On Football (Soccer)

I have tried to love it, I really have. But I have failed. As an American living in Europe, I almost feel it’s incumbent upon me to take an interest in the game that obsesses Europe and so much of the world, all of the world, in fact, apart from the United States of America. Here I am: I eat the food, speak a language or two, observe the national holidays. Surely I can manage a little passion for football, too. But I have well and truly failed to care. I even watched the World Cup with my son, who is a football enthusiast. But while I enjoyed watching the game with him, I did not enjoy the game itself. On the contrary. It reminded me of why it is I can’t get worked up about it. I used to think it was a ‘cultural thing.’ Like cricket; I just don’t get it. Any sport in which the players wear sweaters and break for lunch will, alas, remain forever alien to me. But there’s more to it than that with football. It really is a beautiful game–Zinedine Zidane’s header and Italian goalie Gianluigi Buffon’s save were gorgeous–but there’s an ugly side to it that really turns me off.It almost seems as if all of the vices (nationalism, racism, hooliganism, violence) that Europe has so successfully repressed, suppressed or sublimated for much of the past 60 years suddenly burst to the surface in football. What a shame, a disgrace that the World Cup final should be marred by insults (whether racist, mother-related or whatever) and headbutts. That’s obvious, I know, but as far as I know things like that don’t happen in other sports on the same scale. Sure, every sport has its neanderthals—just as every country, society and social class does. But thuggishness seems so prevalent in football, among players, coaches, fans. For all I know many sports may be riven by the same kinds of attitudes. Why does it spill out onto the pitch so often in football? Take ice hockey, for instance. That’s an incredibly violent game, with fights regularly breaking out among players. But they’re usually fighting instinctively, as a result of crashing into one another so often not because one player allegedly insults another player’s mother. That doesn’t justify it, of course. But somehow it’s less of a blight on the game. You come to watch an ice hockey match, but get a round or two of boxing as well.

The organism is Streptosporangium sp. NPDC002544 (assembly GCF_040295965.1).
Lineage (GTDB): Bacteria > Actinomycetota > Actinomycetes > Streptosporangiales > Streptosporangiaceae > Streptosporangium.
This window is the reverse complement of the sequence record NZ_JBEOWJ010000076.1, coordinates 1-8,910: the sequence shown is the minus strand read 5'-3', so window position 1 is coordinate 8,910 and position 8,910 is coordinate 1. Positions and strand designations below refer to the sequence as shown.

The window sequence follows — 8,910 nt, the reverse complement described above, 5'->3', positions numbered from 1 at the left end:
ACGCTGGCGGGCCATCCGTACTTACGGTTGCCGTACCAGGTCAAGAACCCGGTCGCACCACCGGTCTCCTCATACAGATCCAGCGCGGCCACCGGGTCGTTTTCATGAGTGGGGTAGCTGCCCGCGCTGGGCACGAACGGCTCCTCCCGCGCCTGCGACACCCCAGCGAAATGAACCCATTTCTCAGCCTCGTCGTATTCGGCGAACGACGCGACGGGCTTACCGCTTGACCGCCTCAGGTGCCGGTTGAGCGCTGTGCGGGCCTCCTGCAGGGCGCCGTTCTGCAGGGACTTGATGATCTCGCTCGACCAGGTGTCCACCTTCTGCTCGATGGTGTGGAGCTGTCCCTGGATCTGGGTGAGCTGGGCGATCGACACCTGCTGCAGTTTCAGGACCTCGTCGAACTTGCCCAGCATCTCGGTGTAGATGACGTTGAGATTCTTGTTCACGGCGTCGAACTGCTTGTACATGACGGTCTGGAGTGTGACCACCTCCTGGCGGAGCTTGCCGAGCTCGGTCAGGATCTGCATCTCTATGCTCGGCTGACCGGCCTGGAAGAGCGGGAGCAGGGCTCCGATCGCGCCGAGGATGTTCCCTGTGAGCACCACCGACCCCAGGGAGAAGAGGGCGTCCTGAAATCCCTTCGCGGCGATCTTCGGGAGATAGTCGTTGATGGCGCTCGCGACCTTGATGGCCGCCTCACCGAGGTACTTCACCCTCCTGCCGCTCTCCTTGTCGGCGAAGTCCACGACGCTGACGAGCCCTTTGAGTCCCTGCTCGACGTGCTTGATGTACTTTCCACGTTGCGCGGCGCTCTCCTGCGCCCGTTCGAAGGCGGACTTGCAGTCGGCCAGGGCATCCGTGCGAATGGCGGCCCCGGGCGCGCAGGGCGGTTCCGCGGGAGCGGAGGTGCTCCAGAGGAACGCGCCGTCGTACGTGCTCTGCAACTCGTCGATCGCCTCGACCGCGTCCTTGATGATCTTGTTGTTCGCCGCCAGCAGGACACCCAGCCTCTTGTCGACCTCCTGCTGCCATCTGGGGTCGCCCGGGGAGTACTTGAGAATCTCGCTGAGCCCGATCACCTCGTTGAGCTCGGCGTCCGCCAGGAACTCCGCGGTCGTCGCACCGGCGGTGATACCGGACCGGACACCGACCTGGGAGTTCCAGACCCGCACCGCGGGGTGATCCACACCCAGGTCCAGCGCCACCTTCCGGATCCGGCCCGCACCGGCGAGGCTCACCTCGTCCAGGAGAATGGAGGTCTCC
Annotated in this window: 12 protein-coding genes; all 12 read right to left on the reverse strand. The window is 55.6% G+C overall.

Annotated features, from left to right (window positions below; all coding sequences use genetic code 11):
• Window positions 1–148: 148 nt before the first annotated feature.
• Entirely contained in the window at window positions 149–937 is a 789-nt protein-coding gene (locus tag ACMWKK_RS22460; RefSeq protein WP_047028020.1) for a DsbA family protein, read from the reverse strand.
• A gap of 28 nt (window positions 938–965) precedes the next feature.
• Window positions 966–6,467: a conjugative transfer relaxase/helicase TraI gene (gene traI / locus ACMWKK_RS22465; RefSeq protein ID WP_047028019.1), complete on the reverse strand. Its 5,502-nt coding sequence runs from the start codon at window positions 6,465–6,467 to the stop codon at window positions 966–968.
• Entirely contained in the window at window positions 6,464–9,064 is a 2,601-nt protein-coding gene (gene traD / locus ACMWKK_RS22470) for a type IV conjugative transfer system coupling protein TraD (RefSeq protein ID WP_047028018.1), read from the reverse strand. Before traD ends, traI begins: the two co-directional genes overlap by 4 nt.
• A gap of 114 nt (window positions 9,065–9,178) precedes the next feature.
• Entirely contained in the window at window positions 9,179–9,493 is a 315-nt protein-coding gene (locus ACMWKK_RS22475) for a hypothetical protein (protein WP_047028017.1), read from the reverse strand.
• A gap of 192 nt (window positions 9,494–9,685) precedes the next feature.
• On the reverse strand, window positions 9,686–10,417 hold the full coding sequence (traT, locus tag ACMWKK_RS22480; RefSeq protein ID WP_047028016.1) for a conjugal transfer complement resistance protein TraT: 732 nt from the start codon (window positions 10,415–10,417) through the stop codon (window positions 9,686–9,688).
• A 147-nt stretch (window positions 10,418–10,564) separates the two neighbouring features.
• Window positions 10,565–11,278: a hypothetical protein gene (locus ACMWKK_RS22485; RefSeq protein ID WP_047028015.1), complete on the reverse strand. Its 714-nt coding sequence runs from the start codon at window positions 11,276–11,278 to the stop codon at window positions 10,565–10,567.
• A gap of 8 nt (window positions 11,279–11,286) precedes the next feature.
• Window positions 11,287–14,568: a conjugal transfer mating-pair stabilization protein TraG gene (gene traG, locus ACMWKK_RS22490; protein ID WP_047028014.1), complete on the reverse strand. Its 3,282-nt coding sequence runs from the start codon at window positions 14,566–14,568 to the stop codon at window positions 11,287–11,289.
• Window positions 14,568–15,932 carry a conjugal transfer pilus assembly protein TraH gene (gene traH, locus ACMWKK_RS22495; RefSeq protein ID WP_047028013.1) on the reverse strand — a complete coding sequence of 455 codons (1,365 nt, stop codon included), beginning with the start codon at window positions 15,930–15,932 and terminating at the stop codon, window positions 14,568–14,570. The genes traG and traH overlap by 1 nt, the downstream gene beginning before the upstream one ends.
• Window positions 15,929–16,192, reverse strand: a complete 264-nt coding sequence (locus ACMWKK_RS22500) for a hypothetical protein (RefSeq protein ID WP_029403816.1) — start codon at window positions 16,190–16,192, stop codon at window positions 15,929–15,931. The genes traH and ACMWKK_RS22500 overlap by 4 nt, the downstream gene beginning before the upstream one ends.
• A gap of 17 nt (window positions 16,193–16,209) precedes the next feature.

So, I have resigned myself to not loving football. The sport won’t miss me. But I can still appreciate football’s great aphorists. Baseball has Yogi Berra, who said, among other things:

It ain’t over til it’s over.

But football has Johan Cruijff:

Every disadvantage has its advantage.

and Brian Clough:

I wouldn’t say I was the best manager in the business. But I was in the top one.

and Bill Shankly:

Some people believe football is a matter of life and death. I’m very disappointed with that attitude. I can assure you it is much, much more important than that.

It’s tough to compete with that.